Louis Vuitton zooms in on the details for SS23

Set around a gigantic scarlet flower, Nicolas Ghesquière's latest collection was a pahis signature silhouettes and proportional

“Must be the reason why I’m king of my castle,” played on repeat at Louis Vuitton's SS23 show. The Wamdue Project club hit perfectly resonated with Nicolas Ghesquière’s collection. He is the king of his castle, the flagship LVMH maison founded 168 years ago, which will be renewing his contract next year. Which is why he feels at home enough to really push the parameters of what the house can do with its shows. This season, it built a monstrous scarlet flower-spaceship hybrid — a specially-commissioned installation designed by French artist Philippe Parreno and Hollywood production designer James Chinlund. It was the biggest set of the season, a dramatic setting for a collection that ostensibly laid down the gauntlet of Nicolas’ signature historical mash-ups and the hallmarks of the house. The carnivalesque lighting, red velvet curtains and funhouse mirrors set the tone for some kind of circus trickery. Not everything, however, was going to be as it seemed.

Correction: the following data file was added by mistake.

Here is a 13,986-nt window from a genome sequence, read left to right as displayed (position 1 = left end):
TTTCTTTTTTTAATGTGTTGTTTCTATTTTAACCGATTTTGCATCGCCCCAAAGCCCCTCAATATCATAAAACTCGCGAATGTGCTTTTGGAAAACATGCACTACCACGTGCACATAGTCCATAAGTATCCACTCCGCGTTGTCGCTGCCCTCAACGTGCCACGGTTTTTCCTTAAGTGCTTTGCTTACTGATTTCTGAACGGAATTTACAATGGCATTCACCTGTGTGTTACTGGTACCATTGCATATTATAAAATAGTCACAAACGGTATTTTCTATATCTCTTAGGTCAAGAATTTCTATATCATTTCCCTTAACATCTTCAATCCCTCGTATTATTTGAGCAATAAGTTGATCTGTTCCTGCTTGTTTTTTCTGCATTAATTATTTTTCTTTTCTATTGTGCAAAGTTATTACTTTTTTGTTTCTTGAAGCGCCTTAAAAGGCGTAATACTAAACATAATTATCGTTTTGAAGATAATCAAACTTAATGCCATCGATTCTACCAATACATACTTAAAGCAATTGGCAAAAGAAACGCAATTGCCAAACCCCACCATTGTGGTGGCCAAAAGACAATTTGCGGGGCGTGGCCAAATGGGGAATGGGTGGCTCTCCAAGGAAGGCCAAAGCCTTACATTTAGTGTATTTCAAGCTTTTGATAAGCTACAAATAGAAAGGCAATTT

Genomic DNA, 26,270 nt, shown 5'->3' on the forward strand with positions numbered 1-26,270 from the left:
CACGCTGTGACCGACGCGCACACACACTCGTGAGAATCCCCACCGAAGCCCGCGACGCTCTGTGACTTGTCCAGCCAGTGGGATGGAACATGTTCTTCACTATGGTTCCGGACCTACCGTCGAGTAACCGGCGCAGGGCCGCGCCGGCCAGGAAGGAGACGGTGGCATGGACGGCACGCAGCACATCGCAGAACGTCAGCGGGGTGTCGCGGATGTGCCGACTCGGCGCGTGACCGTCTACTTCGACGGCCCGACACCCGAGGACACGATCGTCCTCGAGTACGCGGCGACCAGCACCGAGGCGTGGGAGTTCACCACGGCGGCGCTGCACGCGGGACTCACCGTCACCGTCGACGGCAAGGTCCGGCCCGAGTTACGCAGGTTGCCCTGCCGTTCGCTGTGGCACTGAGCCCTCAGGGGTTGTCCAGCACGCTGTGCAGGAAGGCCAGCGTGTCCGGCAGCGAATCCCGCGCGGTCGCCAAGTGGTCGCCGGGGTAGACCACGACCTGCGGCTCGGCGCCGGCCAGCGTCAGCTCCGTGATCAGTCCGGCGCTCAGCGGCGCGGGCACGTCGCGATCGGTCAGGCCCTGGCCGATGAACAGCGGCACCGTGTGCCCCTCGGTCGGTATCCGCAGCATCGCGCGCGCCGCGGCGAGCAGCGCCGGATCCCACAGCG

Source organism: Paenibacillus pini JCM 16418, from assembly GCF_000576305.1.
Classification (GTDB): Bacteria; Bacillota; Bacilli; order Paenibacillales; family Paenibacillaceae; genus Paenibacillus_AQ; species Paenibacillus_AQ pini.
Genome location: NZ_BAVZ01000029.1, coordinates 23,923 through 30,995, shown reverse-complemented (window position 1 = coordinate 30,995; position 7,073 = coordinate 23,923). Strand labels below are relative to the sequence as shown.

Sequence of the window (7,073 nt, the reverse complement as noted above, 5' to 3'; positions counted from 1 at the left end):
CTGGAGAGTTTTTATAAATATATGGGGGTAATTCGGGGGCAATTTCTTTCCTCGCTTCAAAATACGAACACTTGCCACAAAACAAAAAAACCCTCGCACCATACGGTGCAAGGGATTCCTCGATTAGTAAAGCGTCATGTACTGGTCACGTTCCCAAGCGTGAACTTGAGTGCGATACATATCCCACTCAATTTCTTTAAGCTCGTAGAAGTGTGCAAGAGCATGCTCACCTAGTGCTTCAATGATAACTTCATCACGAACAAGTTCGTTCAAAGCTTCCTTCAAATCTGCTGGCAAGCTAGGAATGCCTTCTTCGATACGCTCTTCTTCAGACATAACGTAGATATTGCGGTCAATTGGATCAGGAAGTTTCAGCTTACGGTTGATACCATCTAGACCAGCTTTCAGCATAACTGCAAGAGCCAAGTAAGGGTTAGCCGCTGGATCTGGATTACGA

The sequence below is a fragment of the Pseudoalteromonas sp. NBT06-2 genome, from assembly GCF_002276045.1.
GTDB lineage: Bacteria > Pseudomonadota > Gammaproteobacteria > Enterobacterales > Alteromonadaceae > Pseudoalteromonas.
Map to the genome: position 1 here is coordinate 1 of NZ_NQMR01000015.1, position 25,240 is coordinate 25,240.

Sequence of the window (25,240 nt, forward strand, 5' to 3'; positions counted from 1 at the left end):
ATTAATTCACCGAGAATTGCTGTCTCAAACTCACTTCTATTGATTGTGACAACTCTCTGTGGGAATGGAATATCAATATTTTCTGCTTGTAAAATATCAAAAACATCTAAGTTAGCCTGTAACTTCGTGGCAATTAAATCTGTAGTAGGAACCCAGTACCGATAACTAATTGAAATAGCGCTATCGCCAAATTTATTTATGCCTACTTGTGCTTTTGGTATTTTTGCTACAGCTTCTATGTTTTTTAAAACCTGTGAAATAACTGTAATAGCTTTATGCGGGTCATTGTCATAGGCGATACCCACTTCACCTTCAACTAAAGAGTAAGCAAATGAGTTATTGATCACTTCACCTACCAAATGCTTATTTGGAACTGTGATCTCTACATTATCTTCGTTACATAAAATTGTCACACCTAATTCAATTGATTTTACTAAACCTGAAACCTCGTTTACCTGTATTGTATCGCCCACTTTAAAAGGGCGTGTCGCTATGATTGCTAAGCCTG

Squid Game star HoYeon Jung opened the show in a tubular tank top — almost a bit like a skimpy astronaut suit — with exaggerated zips blown up so big that Nicolas reportedly claimed they were the largest ever zips to be manufactured. The rest of the collection followed suit with typically minuscule details — zips, padlocks, buttons, keys, buckles, belts, and pockets — all blown up to cartoonishly large proportions, almost as if refracted through some of the funhouse mirrors that swivelled around on the audience throughout the show. Although the play on proportion might look easy when viewed on images, you can only imagine the level of technical craftsmanship it must have taken to make it function in real life. 

Often, the clothes invited a second look because it was difficult to tell if the scaled-up details were just prints or the real thing. Many of them were, like the giant zips on squiggly-textured trousers, and other times, it was just trompe l’oeil trickery, as seen on a handful of leather jackets and coats with blown-up prints of buckles. What was the purpose of this zooming in on functional details? “It's a stylistic exercise that re-evaluates the proportions of clothing and its adjuncts, one in which the codes of femininity unsettle scale,” read the show notes. You got the sense that it was to make women look more menacing, to exagerate and hyperbolise the typically dainty quality of little things. Just like a giant red flower — when blown up to a towering scale, it goes from delicate to potentially dangerous. Now there’s an idea worth zooming in on.

Source: I-D

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